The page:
By Stephen Powell

The sun was setting and darkness was moving in, a total darkness, like the kind you get on a cloudy, moonless night. It was cold too, the kind that makes you feel vulnerable and isolated. All the leaves had fallen off the trees and they made a colorful quilt of reds and yellows on the ground. As the wind kicked up, it made a hissing sound as it whipped through the bare branches in the forest around him. Now Joseph Hodges began to feel the cold down to his bones. He knew it was getting too late in the year to venture into this desolate region but decided to make one more trip anyway. He knew he was running the risk of getting stranded in this area for the winter if the lake below the Falls at Niagara froze over, but he pressed on. At times when the wind was right, he could still hear the falls roaring even though he was some twenty miles to the South. "Just one more mile--they’ll be there, you’ll see," he kept repeating to himself. Finally, after hours of hiking through the forest he came to a clearing by a creek, not far from the shore of the Great Lake Erie.

As Hodges stepped into the center of the clearing, he reached into his pack and brought out a brown clay jug. As his eyes strained in the failing light, he could just make out some manmade dwellings that were oblong in shape at the edge of the clearing. Hodges had heard about these so called Indian "long houses" and was intrigued by their design. He straightened up, took a deep breath, and called out a greeting in the language used by the Seneca Indian Nation. Before long a few men appeared at the edge of the thicket. As they strode forward to greet him he noticed that despite cold, these "red men" (who were Seneca Indians), were not wearing any sort of clothing on their chests. They appeared calm and showed no sign of being cold. Hodges held out the jug to them. The Senecas in turn had never before seen a man with such dark, almost-black skin. One of the Senecas stepped forward holding a pile of furs in his arms and exchanged them for the jug of rum Hodges was holding. To seal the deal they each took a drink from the jug, and parted company. This symbolic gesture was as good as signing a contract in Western New York’s first industry, fur trading. The system used was barter and the currency was liquor. The year was 1789 and the men were standing along the Buffalo Creek just south of the headwaters of the Niagara River (now part of Buffalo).

After many trips into this unsettled region, Joe Hodges decided to stay in the area and build himself a cabin.




Hodges was quite possibly the first permanent non-Indian settler in what is now Buffalo around 1789. He also ran a tavern out of his dirt floored, bark roofed cabin (which was built like a typical Indian long house but probably much smaller). He continued trading with the Seneca’s and travelers alike for nearly 18 years on that spot. In 1931, Historian Robert W. Bingham in his book "The Cradle of the Queen City, A History of Buffalo" states that Hodges "Built his cabin a little West of the trader’s on the bank of Little Buffalo Creek and married an Indian Maid. This first representative of the colored race in Buffalo is said to have mastered the Seneca language to such a degree that he often found work as an interpreter." At around the same time (or shortly after) Hodges settled here, the Middaugh family opened a tavern closer to the mouth of the Niagara river.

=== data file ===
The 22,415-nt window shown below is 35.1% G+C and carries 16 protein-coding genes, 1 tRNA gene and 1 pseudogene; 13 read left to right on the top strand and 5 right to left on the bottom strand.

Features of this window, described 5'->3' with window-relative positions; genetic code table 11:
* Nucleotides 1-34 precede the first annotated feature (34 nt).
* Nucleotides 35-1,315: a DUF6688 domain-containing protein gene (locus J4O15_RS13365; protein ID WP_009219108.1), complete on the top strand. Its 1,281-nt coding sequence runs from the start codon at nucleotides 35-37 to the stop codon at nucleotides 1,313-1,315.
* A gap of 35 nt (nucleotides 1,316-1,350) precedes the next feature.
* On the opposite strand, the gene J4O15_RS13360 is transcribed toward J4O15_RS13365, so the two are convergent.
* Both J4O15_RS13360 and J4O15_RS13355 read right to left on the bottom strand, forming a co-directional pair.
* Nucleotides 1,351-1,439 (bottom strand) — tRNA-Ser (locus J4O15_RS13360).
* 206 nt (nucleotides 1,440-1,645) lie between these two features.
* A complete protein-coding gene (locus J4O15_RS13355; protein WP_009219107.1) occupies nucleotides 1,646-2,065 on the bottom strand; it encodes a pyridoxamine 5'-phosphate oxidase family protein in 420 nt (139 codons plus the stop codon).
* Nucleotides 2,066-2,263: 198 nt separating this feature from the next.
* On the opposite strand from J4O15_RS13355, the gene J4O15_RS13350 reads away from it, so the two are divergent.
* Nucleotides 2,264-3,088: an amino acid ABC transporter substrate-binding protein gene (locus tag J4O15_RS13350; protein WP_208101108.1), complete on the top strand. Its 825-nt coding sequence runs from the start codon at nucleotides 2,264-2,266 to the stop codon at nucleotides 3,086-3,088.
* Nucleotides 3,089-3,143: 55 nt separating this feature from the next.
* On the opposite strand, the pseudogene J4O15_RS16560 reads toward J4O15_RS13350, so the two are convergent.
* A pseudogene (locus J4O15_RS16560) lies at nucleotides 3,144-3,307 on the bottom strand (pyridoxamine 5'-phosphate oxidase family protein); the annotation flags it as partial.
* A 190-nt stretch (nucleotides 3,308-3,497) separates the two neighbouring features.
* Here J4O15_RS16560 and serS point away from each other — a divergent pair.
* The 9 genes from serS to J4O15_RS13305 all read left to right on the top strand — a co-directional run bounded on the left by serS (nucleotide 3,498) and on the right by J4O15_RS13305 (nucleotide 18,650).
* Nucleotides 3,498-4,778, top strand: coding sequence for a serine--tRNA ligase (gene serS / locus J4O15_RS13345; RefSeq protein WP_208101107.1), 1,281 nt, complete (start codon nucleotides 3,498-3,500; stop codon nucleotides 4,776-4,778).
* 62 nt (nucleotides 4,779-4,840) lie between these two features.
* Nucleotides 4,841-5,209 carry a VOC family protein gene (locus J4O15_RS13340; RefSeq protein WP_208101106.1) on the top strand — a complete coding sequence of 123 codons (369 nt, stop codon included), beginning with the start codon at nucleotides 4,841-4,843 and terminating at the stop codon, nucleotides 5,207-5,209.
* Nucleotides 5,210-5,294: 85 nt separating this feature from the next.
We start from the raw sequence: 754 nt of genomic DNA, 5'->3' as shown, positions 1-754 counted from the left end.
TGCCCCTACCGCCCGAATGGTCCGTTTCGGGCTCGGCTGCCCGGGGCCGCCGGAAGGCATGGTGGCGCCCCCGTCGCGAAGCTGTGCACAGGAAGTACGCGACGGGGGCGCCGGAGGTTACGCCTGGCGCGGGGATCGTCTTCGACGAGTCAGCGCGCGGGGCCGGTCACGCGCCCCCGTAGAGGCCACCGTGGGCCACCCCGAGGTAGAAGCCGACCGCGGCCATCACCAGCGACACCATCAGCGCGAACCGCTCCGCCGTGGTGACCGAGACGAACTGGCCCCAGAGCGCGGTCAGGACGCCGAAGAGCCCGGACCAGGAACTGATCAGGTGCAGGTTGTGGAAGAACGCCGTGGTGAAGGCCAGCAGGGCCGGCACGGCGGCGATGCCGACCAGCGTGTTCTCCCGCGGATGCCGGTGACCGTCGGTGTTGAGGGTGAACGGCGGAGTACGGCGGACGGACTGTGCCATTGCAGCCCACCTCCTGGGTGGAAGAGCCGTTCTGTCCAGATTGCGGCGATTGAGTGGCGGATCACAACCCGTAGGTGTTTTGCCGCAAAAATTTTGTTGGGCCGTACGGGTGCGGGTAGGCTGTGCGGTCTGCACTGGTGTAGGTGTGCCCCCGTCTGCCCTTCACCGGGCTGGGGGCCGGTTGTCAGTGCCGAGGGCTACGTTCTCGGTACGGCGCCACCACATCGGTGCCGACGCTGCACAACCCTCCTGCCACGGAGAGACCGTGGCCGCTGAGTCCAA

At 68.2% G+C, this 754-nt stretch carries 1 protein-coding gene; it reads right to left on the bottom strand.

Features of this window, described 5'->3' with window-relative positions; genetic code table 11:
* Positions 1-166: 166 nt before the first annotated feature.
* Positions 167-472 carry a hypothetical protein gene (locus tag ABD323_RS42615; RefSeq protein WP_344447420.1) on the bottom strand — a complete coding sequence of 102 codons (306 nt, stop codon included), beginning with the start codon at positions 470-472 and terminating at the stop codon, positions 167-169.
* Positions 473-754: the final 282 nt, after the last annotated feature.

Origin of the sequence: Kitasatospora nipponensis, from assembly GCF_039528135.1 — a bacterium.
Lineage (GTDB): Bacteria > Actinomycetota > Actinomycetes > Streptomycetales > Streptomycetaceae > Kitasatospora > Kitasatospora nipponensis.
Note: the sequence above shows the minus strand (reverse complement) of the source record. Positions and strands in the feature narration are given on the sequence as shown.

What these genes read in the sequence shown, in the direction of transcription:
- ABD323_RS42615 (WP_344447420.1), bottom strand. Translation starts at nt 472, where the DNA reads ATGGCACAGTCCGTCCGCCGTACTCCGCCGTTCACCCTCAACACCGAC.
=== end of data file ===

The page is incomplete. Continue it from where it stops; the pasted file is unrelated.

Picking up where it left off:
The taverns of pioneer times were not quite what you would expect to see. They were just little dirt floored shacks with rough hewn log timbers for walls, and had no windows. Sawed off tree stumps were used for chairs and taller stumps were used for tables. If you spent the night you slept on the floor in the corner and endured the flea’s and other tiny critters that were a part of every day frontier life.

For drink you had rum and whiskey. No beer was available because it took too long to travel into the area and it would spoil during the voyage. As harsh as things were it was still a lot better than trying to spend the night out of doors. The misquotes, bears, bobcats, and wolves were an ever present danger. This made the frontier tavern an important institution, they were the motels and town meeting halls of their time.

By 1795, more people had settled in the area preferring to build on the high ground called the Terrace (the land between the Marine Midland Center and the Memorial Auditorium). There were less than a dozen or so houses in this tiny frontier village and "Black Joe" as Hodges came to be known, was its first resident.

Historians know of his existence from reading the journals of some of the early travelers that passed through this area. Some did not mention Hodges at all, and only spoke of Middaugh’s Tavern. This could be because Hodges was black and traded mostly with the local Indians. It was not overt racism that obscured him, but rather some other more subtle form of segregation that kept Hodges Tavern from being consistently mentioned. If this is true, Hodges was (arguably) the first of tens of thousands of taverns, bars, and saloons to be built in Buffalo over the past two hundred-eight years. Joe left Buffalo and moved to Malden, Canada in 1807.

All material in this essay is copyright reserved 1997 by Stephen R. Powell

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